February 18, 2014

A Western Poustinik's Love for the East

Dr. Joel Barstad, associate professor of theology at Saint John Vianney Theological Seminary in Denver, shared these words at the end of the Vigil service for Lucille Dupuis.  He gave me permission to share them with you:

Lucille and I shared a love for the Eastern tradition of the Church. When we first met, more than twenty years ago, that love meant for me, primarily, an enthusiasm for the liturgy and iconography of the Slav-Byzantine churches, as well as a fascination with the mystical theology of the Church Fathers expressed in that tradition.

Lucille loved those things, too, but not quite in the same way I did. She even had to warn me once, and rightly, against making an idol of those traditions. For her "East" meant something both simpler and more elusive. She could use the term "East", for example, not only to contrast the spirituality of Eastern Christians with the outward, action-oriented piety of Western Christians, but even to highlight what she admired in the mentality of the Native Americans she had known and served, a mentality so different from that of urgency and distraction that surrounds most of us.

I think that what she valued most in what she called "the East" was hiddenness and the slow, patient work of love done in hiddenness.

Some years ago when she and I set about creating a website for Our Lady of Tenderness Poustinia, she chose two short texts to communicate her vision of the place and what happened there.

The first was taken from the Prophet Hosea, "I am going to lure her and lead her out into the wilderness and speak to her heart." Certainly, this verse summarizes Lucille's love affair with the Lord; but that experience is also one to which she invited us and for which Our Lady of Tenderness exists. 

The second text was a simple, one-sentence description of what it means to be a poustinik. "The desert dweller, the poustinik, cultivates his heart until it becomes a garden enclosed, a sacred place where God may dwell." To cultivate one's heart, to become an enclosed garden, to become a sacred place where God may well -- that is the work a poustinik does and for which a poustinia exists. It is by its very nature a slow and hidden work.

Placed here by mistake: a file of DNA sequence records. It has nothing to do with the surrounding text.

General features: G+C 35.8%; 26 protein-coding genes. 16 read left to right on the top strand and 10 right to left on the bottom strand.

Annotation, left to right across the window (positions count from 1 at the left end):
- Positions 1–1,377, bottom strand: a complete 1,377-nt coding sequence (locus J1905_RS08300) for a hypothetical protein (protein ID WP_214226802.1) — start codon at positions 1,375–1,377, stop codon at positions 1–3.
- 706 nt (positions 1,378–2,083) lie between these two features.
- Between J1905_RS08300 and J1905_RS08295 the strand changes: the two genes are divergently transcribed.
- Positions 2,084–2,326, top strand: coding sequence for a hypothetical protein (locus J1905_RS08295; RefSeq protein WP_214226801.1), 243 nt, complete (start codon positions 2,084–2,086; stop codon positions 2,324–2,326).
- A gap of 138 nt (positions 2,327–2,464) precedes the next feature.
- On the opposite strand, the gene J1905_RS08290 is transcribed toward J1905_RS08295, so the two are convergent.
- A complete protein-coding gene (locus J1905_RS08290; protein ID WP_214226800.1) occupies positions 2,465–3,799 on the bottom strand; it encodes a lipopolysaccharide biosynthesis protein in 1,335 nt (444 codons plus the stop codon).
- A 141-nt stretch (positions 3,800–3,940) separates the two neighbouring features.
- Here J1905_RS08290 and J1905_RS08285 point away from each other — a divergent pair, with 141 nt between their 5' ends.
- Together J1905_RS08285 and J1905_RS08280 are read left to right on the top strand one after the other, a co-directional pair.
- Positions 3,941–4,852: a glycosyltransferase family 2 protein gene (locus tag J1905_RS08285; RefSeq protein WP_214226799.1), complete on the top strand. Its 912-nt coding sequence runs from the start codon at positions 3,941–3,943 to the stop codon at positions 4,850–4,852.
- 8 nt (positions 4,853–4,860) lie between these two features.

When I met Lucille, I loved the beauty of Eastern liturgy and prayer and theology, but I did not grasp as clearly as she did the reason for cultivating such a garden. I cultivated mine because it pleased and delighted me. She cultivated hers for the sake of the one who had lured her out into the wilderness and spoke to her there. Her hidden garden of the heart was meant to please, not herself, but the one she called her Beloved.

Lucille and her Beloved were never selfish lovers who wanted to keep the garden to themselves. On the contrary, nothing gave Lucille more delight than when one of us would visit that enclosed space and meet her Lord, and so become gardeners ourselves, cultivating our own hearts as sacred places for God to dwell.

The hut of a Russian poustinik has no lock, just a latch to keep out the wind. Nor was there a lock on the gate of Lucille's heart. How many of us, and how often, walked in and out of that gate, whether by visiting her on the mountain or by picking up the phone. 

Lucille's hiddenness did not mean that she did not want us to find her. What it meant was that when we did find her, we discovered something unexpected and beautiful waiting for us.

Now the Lord has lured Lucille to another place. For most of us death still looks like a journey into a bleak wilderness, but Lucille looked forward to it as a voyage to the hidden garden that her Beloved began cultivating for her long ago, which was reserved for her at her baptism and for which she longed all her life.

As a blessing for her road, I would like to end with a little piece of the Eastern liturgy: 


"In the place of rest which is yours, O Lord, where all your saints repose, give rest to the soul of your servant; for you alone are the Lover of mankind."